Working with a lot of compressed (.ZIP) folders can have some interesting side effects when you decompress them.  Windows will list all the folders (and subfolders) as having a last modified date of when you decompressed the file.  That may be well and good for most people, but it annoyed me to no end because I typically sort directories by the Last Modified Date as I work with the most recent files the most often.  Plus, downloading a file that hasn't been updated in a couple years and unzipping it can cause some confusion when you see the folder as being last modified today, but every file in it was created/modified a few years ago.  Why not have the folder actually reflect the date it was last modified by the files, not the OS?  That makes better sense to me, so I created a dead simple console app to do just that.

The console application will recursively go down a directory structure and give you a status of the folders and the Last Modified Date's new value.  By default, it will go down a maximum of 300 folders.  That should more than cover most directory trees.  If you want to limit it to only a couple levels, you can call the application from the command line, passing in a number after the folder and it will recourse only that many levels.


One thing you'll notice in the output (more so if you run it in a console window rather than from the context menu that's part of the installer) is that the path names are rarely wider than the screen.  There's a few different ways to accomplish this task, and since I'm not a fan of depending on system libraries in managed code, I took the approach of implementing the function myself based on code I found online.  I can't recall where I originally came across it, but I modified a couple logic errors that were in it.  Take a look at the DirectoryUpdater.CompactFilePath() method if you're interested.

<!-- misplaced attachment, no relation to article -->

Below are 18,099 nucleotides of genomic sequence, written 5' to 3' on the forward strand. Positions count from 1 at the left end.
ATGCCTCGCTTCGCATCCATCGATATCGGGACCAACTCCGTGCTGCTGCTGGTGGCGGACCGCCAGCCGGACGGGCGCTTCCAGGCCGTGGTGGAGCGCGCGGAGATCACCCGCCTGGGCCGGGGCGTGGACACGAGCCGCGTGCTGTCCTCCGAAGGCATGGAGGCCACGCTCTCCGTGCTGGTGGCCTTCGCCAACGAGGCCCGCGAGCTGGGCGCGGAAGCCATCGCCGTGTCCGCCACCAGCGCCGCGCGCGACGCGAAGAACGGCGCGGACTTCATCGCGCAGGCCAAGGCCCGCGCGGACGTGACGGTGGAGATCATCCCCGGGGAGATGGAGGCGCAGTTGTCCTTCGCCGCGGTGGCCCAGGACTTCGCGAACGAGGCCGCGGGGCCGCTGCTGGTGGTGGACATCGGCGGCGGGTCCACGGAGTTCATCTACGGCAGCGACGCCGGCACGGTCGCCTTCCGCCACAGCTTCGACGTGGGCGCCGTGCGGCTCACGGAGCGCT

I also built a Windows Installer Xml (WiX) installer because it's so much easier to just right-click on a folder and tell it to update the last modified date.  So as a custom action in the installer it creates the appropriate registry keys for the context action.  As I'm still extremely new to WiX, the only way to have it install them is to choose a Custom install and change the "Context Menu" item to "Will be installed on local hard drive".  Hopefully will get that figured out at some point.



Source code download from here.
Executable download from here.
MSI Installer download from here.